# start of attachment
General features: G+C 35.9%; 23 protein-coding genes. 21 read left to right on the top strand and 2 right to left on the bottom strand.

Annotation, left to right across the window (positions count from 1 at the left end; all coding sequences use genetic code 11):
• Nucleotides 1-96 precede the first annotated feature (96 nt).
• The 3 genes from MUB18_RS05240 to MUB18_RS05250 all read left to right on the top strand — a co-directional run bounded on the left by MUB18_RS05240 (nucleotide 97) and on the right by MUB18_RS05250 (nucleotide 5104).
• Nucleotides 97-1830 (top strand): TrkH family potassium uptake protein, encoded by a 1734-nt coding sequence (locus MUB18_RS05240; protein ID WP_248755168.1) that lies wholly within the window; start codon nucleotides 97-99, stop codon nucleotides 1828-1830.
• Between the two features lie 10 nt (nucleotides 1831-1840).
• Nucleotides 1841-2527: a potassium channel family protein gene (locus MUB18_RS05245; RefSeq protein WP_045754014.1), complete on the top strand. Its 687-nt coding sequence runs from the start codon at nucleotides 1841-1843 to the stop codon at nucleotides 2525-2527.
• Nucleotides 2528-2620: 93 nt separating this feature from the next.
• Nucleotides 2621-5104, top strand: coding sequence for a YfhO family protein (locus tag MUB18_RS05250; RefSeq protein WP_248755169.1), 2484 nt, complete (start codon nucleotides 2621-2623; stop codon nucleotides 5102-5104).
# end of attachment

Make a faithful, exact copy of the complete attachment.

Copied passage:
General features: G+C 35.9%; 23 protein-coding genes. 21 read left to right on the top strand and 2 right to left on the bottom strand.

Annotation, left to right across the window (positions count from 1 at the left end; all coding sequences use genetic code 11):
• Nucleotides 1-96 precede the first annotated feature (96 nt).
• The 3 genes from MUB18_RS05240 to MUB18_RS05250 all read left to right on the top strand — a co-directional run bounded on the left by MUB18_RS05240 (nucleotide 97) and on the right by MUB18_RS05250 (nucleotide 5104).
• Nucleotides 97-1830 (top strand): TrkH family potassium uptake protein, encoded by a 1734-nt coding sequence (locus MUB18_RS05240; protein ID WP_248755168.1) that lies wholly within the window; start codon nucleotides 97-99, stop codon nucleotides 1828-1830.
• Between the two features lie 10 nt (nucleotides 1831-1840).
• Nucleotides 1841-2527: a potassium channel family protein gene (locus MUB18_RS05245; RefSeq protein WP_045754014.1), complete on the top strand. Its 687-nt coding sequence runs from the start codon at nucleotides 1841-1843 to the stop codon at nucleotides 2525-2527.
• Nucleotides 2528-2620: 93 nt separating this feature from the next.
• Nucleotides 2621-5104, top strand: coding sequence for a YfhO family protein (locus tag MUB18_RS05250; RefSeq protein WP_248755169.1), 2484 nt, complete (start codon nucleotides 2621-2623; stop codon nucleotides 5102-5104).